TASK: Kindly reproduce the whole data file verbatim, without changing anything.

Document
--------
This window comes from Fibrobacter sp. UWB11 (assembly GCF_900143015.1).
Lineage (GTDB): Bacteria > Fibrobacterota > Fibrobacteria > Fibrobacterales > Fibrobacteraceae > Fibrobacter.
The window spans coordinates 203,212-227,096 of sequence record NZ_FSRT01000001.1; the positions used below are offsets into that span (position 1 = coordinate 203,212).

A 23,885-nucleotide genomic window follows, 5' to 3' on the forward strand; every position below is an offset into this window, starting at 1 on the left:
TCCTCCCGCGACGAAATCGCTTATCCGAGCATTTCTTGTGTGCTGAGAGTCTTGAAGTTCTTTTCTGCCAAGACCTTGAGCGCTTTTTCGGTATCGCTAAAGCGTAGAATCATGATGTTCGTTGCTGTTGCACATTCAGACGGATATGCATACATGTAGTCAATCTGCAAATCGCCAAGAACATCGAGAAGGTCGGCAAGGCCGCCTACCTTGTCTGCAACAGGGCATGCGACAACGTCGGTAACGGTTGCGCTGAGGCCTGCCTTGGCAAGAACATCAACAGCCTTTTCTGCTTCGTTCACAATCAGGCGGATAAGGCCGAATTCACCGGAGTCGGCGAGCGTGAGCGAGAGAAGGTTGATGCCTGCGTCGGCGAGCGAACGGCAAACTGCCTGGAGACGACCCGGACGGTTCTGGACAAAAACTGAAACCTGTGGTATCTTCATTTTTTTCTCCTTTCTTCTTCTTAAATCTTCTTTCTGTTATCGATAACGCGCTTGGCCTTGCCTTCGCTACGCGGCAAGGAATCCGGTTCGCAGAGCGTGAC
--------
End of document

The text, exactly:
This window comes from Fibrobacter sp. UWB11 (assembly GCF_900143015.1).
Lineage (GTDB): Bacteria > Fibrobacterota > Fibrobacteria > Fibrobacterales > Fibrobacteraceae > Fibrobacter.
The window spans coordinates 203,212-227,096 of sequence record NZ_FSRT01000001.1; the positions used below are offsets into that span (position 1 = coordinate 203,212).

A 23,885-nucleotide genomic window follows, 5' to 3' on the forward strand; every position below is an offset into this window, starting at 1 on the left:
TCCTCCCGCGACGAAATCGCTTATCCGAGCATTTCTTGTGTGCTGAGAGTCTTGAAGTTCTTTTCTGCCAAGACCTTGAGCGCTTTTTCGGTATCGCTAAAGCGTAGAATCATGATGTTCGTTGCTGTTGCACATTCAGACGGATATGCATACATGTAGTCAATCTGCAAATCGCCAAGAACATCGAGAAGGTCGGCAAGGCCGCCTACCTTGTCTGCAACAGGGCATGCGACAACGTCGGTAACGGTTGCGCTGAGGCCTGCCTTGGCAAGAACATCAACAGCCTTTTCTGCTTCGTTCACAATCAGGCGGATAAGGCCGAATTCACCGGAGTCGGCGAGCGTGAGCGAGAGAAGGTTGATGCCTGCGTCGGCGAGCGAACGGCAAACTGCCTGGAGACGACCCGGACGGTTCTGGACAAAAACTGAAACCTGTGGTATCTTCATTTTTTTCTCCTTTCTTCTTCTTAAATCTTCTTTCTGTTATCGATAACGCGCTTGGCCTTGCCTTCGCTACGCGGCAAGGAATCCGGTTCGCAGAGCGTGAC